The existing print survey was converted into an online format, that was administered both using Bristol Online Surveys tool, and the in-house student bookings system, which has an evaluation function built-in.
We also included the distance learners – who could already respond via a Moodle survey, or contact us via email, which some did. We set up a new survey using BOS, and tried out a more interactive form of commenting and providing feedback using Tricider.
This graph shows the overall responses for the different methods of feedback. It includes delays and so it’s important to note that without the delays the picture does change slightly, with online surveying coming up at 68% response rate if done at the end of class.
Most of our feedback was administered in the session, or as part of the session. Print surveys, one minute papers, and online surveys were all administered after the class had finished. The confidence rating and online polling were part of the session e.g. a question about confidence was asked at the beginning of the class, and then followed up at the end.
The student bookings system has an inbuilt questionnaire feature which can be used to automatically send a feedback questionnaire to students who have attended a class. This was used after the Foundation 1 classes in October 2016, and sent on a day after the class. The Bristol Online Surveys (BOS) institutional subscription was used to create an online survey which students could access in class or sent on via email. This was used in sessions, and also sent onto students via email 1 week after the class Online polling via Mentimeter and PollEverywhere was also used in sessions to collect feedback. Polls can be embedded in presentations, or a link can be provided to students to access via a PC, laptop, or mobile device, and the administrator of the feedback can view and export feedback after the class. Written feedback was also used in the form of a quick confidence rating (pre- and post-class), and a One Minute Paper. In some classes a print survey was also used to collect more detailed feedback. Each of these methods was used at the end of a class.
Our distance learners had a very, very low response rate. And so we couldn’t include them in the results of this project.
So we concluded that delays lead to very few responses, which would lead to misrepresented results, and so collecting feedback as part of or immediately after a session was preferable. We were a little surprised that the print feedback forms had a higher response rate than those online, especially as these included the same questions, and were administered at the same time. But it seemed clear that asking in the session was preferable and so the student bookings system, which only allowed for feedback collection with a delay, wasn’t going to help.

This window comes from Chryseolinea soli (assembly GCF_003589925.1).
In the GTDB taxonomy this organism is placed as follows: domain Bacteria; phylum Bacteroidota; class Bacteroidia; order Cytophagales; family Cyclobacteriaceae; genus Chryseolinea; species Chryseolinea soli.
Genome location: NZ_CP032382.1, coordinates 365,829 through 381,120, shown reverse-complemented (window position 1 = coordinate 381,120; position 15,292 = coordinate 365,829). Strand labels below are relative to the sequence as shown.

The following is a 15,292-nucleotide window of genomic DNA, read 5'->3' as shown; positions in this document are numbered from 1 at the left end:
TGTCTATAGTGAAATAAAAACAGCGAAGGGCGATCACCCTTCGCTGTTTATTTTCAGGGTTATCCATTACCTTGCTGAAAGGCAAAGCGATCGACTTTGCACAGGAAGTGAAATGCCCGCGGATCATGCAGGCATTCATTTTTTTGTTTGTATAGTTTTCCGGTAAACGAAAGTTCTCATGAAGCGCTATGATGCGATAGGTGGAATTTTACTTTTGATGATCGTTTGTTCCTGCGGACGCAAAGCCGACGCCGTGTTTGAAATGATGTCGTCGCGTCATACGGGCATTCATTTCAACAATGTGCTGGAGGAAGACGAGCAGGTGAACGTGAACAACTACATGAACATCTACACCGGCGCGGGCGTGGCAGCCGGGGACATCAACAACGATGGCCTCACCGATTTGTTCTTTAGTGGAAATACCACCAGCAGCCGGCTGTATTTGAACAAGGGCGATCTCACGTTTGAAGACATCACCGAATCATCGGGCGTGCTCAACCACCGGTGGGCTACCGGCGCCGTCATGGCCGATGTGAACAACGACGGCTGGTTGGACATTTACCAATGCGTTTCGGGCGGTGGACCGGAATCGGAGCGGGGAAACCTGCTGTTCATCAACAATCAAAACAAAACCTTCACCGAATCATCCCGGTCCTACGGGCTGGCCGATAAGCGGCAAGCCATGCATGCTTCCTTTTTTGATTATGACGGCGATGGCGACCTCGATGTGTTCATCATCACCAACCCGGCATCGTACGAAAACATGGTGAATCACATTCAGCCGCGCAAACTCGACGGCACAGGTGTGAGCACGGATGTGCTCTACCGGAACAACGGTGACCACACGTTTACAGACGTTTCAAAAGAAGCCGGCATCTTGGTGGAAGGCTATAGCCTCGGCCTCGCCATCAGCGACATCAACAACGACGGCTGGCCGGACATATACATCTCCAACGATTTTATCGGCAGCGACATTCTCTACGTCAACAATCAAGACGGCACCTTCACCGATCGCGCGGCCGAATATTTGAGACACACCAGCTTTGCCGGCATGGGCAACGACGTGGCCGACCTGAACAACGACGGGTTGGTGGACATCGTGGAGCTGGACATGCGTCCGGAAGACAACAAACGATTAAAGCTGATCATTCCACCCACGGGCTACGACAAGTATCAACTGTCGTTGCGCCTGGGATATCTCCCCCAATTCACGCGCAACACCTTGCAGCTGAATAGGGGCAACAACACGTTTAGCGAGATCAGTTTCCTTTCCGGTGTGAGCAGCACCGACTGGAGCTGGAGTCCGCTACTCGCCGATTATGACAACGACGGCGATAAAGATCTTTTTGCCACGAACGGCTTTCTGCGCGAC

Shorter methods had higher feedback rates, but not as much as expected - our longest print survey was 13 questions, and this was completed almost as much as the One-Minute paper.
But what could we do with the information afterwards? How did our various methods make analysis easier?
We recognised that collecting, collating, and analysing feedback can also cause bottlenecks in fully understanding how teaching was received, and how it is working. Time spent inputting data could be spent considering the results, and so we also reviewed the ways in which the data collected could then be used.
We rated each method according to ease of collecting responses, ease of data input once responses had been collected, and ease of viewing/analysing data collected.
This is very personal to our own working methods, but it was a useful exercise in thinking about the balance between collection and use of the information!
The Bristol Online Survey, PollEverywhere, and short print questions scored highest on ease of collection (these methods were also all used as part of or at the end of a class). Both online surveys scored highest on easy of data input, as data input was not required. Of the print methods tested, the shorter methods (confidence rating and one minute paper) were also scored highest in this area. The Bristol Online Survey and print One Minute Paper scored highly on ease of viewing/analysis, it was easier to view in the system, and to export the data. The polls automatically saved answers that were easy to view, and could be exported and compared with other cohorts.
Again, the student bookings system was more difficult to extract data, as each survey was attached to each individual class. BOS allowed us to use one survey for all classes, and include a question on the cohort/class attended so that we could filter by class in future as necessary.